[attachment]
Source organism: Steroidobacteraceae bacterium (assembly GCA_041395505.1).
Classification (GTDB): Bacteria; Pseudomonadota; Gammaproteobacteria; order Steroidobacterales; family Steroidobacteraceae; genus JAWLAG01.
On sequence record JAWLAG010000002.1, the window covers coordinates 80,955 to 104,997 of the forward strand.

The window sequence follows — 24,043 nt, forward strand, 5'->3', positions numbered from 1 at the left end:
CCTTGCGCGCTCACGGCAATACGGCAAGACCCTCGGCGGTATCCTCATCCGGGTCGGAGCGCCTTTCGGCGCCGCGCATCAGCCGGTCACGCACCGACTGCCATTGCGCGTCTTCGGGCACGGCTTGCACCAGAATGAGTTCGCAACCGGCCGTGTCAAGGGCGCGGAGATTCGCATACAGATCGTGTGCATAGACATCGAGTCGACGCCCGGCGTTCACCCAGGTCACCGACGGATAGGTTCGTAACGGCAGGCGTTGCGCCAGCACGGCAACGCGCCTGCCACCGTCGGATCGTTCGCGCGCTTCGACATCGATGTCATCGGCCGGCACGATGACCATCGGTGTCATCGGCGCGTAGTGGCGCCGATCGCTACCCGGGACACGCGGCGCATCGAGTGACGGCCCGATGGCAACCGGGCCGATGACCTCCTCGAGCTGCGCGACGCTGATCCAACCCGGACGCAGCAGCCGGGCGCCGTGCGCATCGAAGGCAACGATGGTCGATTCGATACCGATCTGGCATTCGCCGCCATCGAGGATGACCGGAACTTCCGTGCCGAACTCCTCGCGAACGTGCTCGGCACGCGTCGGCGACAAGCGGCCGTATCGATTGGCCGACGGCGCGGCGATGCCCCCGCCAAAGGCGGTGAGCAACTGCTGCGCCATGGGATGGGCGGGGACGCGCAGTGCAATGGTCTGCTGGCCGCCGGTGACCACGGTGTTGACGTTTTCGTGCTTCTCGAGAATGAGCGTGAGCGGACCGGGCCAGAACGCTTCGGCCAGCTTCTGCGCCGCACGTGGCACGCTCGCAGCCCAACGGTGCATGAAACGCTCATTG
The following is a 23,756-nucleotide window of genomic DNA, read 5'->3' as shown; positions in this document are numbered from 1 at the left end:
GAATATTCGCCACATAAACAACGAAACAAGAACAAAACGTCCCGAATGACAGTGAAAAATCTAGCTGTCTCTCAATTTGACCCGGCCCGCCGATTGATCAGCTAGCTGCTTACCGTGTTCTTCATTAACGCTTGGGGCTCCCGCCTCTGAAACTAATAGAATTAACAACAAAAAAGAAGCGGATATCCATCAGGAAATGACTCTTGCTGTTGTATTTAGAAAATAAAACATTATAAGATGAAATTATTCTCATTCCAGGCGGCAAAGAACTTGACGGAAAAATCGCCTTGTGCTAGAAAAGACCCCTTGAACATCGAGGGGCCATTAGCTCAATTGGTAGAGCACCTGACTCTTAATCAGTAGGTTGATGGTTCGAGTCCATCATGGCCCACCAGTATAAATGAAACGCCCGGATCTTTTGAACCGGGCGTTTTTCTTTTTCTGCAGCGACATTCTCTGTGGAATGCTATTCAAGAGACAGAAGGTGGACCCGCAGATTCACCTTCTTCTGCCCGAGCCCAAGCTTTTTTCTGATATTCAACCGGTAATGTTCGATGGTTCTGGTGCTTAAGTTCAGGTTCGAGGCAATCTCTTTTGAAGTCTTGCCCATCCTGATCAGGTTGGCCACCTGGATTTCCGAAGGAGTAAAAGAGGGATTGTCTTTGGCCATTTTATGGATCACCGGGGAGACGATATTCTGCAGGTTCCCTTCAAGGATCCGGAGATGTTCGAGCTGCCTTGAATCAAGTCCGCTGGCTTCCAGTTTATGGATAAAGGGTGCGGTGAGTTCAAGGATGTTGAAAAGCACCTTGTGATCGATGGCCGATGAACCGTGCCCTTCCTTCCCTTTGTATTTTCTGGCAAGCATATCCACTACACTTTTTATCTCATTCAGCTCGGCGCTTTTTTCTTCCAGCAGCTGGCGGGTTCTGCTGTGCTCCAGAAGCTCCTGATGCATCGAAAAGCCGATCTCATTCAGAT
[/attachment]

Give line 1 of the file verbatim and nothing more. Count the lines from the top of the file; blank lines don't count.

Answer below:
Source organism: Steroidobacteraceae bacterium (assembly GCA_041395505.1).